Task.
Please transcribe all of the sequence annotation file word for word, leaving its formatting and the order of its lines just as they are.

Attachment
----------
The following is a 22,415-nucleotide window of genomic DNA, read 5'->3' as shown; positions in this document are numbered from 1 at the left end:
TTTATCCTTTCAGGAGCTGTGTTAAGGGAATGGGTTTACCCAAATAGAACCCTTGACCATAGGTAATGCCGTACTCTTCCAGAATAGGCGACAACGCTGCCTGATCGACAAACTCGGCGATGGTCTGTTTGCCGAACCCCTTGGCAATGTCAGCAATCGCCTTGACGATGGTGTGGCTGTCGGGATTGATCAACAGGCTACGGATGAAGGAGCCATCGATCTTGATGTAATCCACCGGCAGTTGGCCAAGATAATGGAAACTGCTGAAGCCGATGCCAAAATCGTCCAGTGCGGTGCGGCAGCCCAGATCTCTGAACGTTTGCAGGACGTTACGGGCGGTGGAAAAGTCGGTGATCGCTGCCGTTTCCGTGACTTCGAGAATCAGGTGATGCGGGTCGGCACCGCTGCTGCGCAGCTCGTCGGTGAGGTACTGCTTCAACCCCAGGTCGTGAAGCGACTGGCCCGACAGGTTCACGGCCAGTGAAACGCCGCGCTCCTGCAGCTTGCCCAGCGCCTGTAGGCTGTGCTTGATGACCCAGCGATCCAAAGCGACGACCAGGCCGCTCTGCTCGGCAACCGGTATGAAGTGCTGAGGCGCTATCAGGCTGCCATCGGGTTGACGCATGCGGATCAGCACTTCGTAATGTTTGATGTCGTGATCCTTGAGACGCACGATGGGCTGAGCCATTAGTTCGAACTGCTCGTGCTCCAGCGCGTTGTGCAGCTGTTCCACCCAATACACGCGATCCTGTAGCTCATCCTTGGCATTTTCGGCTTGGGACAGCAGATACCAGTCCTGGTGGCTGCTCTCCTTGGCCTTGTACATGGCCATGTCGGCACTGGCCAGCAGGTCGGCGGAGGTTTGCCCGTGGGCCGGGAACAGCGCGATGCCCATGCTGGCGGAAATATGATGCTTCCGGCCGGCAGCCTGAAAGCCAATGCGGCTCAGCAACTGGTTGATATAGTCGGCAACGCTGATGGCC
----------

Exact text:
The following is a 22,415-nucleotide window of genomic DNA, read 5'->3' as shown; positions in this document are numbered from 1 at the left end:
TTTATCCTTTCAGGAGCTGTGTTAAGGGAATGGGTTTACCCAAATAGAACCCTTGACCATAGGTAATGCCGTACTCTTCCAGAATAGGCGACAACGCTGCCTGATCGACAAACTCGGCGATGGTCTGTTTGCCGAACCCCTTGGCAATGTCAGCAATCGCCTTGACGATGGTGTGGCTGTCGGGATTGATCAACAGGCTACGGATGAAGGAGCCATCGATCTTGATGTAATCCACCGGCAGTTGGCCAAGATAATGGAAACTGCTGAAGCCGATGCCAAAATCGTCCAGTGCGGTGCGGCAGCCCAGATCTCTGAACGTTTGCAGGACGTTACGGGCGGTGGAAAAGTCGGTGATCGCTGCCGTTTCCGTGACTTCGAGAATCAGGTGATGCGGGTCGGCACCGCTGCTGCGCAGCTCGTCGGTGAGGTACTGCTTCAACCCCAGGTCGTGAAGCGACTGGCCCGACAGGTTCACGGCCAGTGAAACGCCGCGCTCCTGCAGCTTGCCCAGCGCCTGTAGGCTGTGCTTGATGACCCAGCGATCCAAAGCGACGACCAGGCCGCTCTGCTCGGCAACCGGTATGAAGTGCTGAGGCGCTATCAGGCTGCCATCGGGTTGACGCATGCGGATCAGCACTTCGTAATGTTTGATGTCGTGATCCTTGAGACGCACGATGGGCTGAGCCATTAGTTCGAACTGCTCGTGCTCCAGCGCGTTGTGCAGCTGTTCCACCCAATACACGCGATCCTGTAGCTCATCCTTGGCATTTTCGGCTTGGGACAGCAGATACCAGTCCTGGTGGCTGCTCTCCTTGGCCTTGTACATGGCCATGTCGGCACTGGCCAGCAGGTCGGCGGAGGTTTGCCCGTGGGCCGGGAACAGCGCGATGCCCATGCTGGCGGAAATATGATGCTTCCGGCCGGCAGCCTGAAAGCCAATGCGGCTCAGCAACTGGTTGATATAGTCGGCAACGCTGATGGCC